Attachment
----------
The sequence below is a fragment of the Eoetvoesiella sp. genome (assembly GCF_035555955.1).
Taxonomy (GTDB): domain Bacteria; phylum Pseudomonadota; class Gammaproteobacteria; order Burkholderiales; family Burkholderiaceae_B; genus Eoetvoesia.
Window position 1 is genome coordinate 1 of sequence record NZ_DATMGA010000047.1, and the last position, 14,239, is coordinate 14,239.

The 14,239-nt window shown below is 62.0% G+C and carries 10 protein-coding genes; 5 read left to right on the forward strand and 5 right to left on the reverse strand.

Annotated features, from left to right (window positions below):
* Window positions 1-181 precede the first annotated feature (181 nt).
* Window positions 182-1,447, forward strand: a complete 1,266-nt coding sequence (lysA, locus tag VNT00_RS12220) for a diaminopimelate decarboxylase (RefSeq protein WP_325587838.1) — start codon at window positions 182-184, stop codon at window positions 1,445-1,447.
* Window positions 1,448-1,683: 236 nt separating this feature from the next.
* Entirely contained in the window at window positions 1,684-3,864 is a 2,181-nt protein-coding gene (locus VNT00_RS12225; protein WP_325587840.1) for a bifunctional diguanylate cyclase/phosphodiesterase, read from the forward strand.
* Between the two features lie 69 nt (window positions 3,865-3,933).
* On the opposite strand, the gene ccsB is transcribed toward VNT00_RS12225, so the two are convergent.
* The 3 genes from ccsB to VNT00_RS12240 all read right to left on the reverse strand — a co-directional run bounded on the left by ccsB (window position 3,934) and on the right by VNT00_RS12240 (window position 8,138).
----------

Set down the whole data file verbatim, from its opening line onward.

The sequence below is a fragment of the Eoetvoesiella sp. genome (assembly GCF_035555955.1).
Taxonomy (GTDB): domain Bacteria; phylum Pseudomonadota; class Gammaproteobacteria; order Burkholderiales; family Burkholderiaceae_B; genus Eoetvoesia.
Window position 1 is genome coordinate 1 of sequence record NZ_DATMGA010000047.1, and the last position, 14,239, is coordinate 14,239.

The 14,239-nt window shown below is 62.0% G+C and carries 10 protein-coding genes; 5 read left to right on the forward strand and 5 right to left on the reverse strand.

Annotated features, from left to right (window positions below):
* Window positions 1-181 precede the first annotated feature (181 nt).
* Window positions 182-1,447, forward strand: a complete 1,266-nt coding sequence (lysA, locus tag VNT00_RS12220) for a diaminopimelate decarboxylase (RefSeq protein WP_325587838.1) — start codon at window positions 182-184, stop codon at window positions 1,445-1,447.
* Window positions 1,448-1,683: 236 nt separating this feature from the next.
* Entirely contained in the window at window positions 1,684-3,864 is a 2,181-nt protein-coding gene (locus VNT00_RS12225; protein WP_325587840.1) for a bifunctional diguanylate cyclase/phosphodiesterase, read from the forward strand.
* Between the two features lie 69 nt (window positions 3,865-3,933).
* On the opposite strand, the gene ccsB is transcribed toward VNT00_RS12225, so the two are convergent.
* The 3 genes from ccsB to VNT00_RS12240 all read right to left on the reverse strand — a co-directional run bounded on the left by ccsB (window position 3,934) and on the right by VNT00_RS12240 (window position 8,138).